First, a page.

The Learning into Practice Project (LiPP) – an unfortunate name, given that the acronym is very similar to the already existing LIPs, another sector related phenomenon with an altogether different connotation – has been created to improve the quality of Serious Case Reviews. But they need your help.

As part of this project, the organisations involved are hosting three summits to gather as much information as they can on why Serious Case Reviews aren’t as effective as they could be and what can be done to make them better.

The summits are being held in the following places and on the following dates:

Friday 25 September 2015 – London
Monday 28 September 2015 – Leeds
Wednesday 30 September 2015 – Birmingham

Please click on the links above to reserve your place at one of these summits – they’re being fussy about who can attend, so we would advise booking early.

These summits are a good idea, and we hope people with experience and insight share their thoughts and contribute to them. We also hope that positive and helpful ideas are received by the government and implemented quickly.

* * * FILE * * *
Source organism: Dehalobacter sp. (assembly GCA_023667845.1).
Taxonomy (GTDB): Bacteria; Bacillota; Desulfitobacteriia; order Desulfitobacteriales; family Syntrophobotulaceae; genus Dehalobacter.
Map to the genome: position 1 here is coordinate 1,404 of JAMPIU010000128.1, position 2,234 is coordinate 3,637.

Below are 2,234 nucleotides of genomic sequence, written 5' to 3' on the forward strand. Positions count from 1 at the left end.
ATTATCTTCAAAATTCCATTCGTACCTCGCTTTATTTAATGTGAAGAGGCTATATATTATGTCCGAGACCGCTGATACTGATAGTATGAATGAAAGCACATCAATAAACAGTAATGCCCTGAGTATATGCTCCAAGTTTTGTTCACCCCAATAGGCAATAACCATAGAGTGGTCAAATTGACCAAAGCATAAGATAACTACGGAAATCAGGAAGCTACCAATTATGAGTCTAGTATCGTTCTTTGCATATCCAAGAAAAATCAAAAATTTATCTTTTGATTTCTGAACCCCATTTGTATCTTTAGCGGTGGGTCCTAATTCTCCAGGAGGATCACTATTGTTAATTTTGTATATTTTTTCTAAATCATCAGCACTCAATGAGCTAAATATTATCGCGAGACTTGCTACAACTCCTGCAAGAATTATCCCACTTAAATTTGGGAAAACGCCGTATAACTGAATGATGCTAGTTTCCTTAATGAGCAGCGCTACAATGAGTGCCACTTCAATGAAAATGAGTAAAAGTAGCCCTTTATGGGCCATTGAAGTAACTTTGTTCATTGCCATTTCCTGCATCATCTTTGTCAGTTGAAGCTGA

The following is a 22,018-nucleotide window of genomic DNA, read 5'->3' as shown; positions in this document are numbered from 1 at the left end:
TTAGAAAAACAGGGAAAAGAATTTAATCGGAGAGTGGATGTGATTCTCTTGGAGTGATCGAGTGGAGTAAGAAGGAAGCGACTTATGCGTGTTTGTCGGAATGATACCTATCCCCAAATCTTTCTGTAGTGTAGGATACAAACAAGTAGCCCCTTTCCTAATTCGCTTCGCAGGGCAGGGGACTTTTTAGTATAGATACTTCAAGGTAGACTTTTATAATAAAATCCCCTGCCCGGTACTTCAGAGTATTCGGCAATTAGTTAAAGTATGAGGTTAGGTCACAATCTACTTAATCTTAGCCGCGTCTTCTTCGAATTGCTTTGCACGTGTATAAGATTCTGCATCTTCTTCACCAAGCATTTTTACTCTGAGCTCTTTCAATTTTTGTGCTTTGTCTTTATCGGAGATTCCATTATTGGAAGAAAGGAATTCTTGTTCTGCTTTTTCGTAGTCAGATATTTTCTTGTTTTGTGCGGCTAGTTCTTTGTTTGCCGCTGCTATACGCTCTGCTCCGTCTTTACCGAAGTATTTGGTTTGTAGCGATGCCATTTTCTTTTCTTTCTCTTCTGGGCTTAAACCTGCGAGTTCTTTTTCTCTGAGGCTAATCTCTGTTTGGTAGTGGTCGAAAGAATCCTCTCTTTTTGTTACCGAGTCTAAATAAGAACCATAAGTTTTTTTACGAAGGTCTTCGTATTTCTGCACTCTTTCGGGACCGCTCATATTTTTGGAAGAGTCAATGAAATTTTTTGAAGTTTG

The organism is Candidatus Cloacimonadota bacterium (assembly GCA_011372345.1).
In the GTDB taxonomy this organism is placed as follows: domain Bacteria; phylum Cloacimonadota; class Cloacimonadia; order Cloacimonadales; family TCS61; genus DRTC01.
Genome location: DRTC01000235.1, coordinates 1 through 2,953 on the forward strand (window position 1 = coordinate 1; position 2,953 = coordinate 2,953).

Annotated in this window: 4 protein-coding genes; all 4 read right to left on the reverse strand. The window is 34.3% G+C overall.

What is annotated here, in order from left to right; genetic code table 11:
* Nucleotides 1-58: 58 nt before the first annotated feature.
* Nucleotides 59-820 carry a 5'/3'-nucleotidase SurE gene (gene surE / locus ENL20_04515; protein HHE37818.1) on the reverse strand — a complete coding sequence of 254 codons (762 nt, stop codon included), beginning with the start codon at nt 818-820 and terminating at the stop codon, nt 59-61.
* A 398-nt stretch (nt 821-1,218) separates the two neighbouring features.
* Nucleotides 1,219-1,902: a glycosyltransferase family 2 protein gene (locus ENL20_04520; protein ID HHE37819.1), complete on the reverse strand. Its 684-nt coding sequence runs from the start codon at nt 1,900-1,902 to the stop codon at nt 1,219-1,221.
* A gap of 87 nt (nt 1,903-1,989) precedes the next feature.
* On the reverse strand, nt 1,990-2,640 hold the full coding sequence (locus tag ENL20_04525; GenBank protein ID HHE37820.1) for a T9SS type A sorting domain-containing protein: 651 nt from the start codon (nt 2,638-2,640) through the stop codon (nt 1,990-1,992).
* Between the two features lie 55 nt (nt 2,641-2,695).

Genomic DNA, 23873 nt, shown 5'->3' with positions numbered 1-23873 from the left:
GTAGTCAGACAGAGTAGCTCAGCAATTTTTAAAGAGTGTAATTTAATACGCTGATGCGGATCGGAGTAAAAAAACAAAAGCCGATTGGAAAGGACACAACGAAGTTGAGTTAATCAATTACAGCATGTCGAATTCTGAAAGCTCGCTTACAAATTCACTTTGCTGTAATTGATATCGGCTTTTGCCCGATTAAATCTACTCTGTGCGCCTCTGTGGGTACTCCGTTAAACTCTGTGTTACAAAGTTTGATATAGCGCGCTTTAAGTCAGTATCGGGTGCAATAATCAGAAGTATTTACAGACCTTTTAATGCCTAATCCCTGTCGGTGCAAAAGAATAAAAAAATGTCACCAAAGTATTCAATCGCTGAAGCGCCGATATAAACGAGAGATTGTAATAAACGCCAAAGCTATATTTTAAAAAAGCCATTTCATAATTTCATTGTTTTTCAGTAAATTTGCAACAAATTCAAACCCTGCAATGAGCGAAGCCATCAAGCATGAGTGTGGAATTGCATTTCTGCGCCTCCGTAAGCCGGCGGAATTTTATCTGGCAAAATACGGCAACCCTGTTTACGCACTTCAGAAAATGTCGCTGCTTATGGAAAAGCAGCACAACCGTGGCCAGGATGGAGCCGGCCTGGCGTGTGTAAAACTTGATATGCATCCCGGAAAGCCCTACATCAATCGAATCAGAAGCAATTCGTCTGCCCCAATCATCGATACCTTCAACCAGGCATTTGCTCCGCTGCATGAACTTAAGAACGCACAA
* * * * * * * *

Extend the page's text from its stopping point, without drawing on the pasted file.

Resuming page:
Children SCR

Global Fight Against Child Abuse: IWF Explains ‘Hash List’

The Internet Watch Foundation (IWF) have teamed up with Facebook, Twitter and Google to try to tackle online child sexual abuse imagery, and they have today published a very helpful article on how this initiative will work and why it is needed.

The IWF will share what are known as hashes of images, invisible tags which allow sites to detect child abuse images, but not view them, so that these images can be removed from the online space. It also protects the public from accidentally coming across such images and can even prevent the uploading of sexual abuse imagery, too.

All of these images will be placed into one central database called The Child Abuse Image Database (CAID). The database will be used to help the police prosecute offenders and protect victims.

Their very helpful article goes on to explain which types of hashes they will be using (PhotoDNA, MD5 and SHA-1) and which kinds of companies can get involved, for example: filtering, hosting and social media services.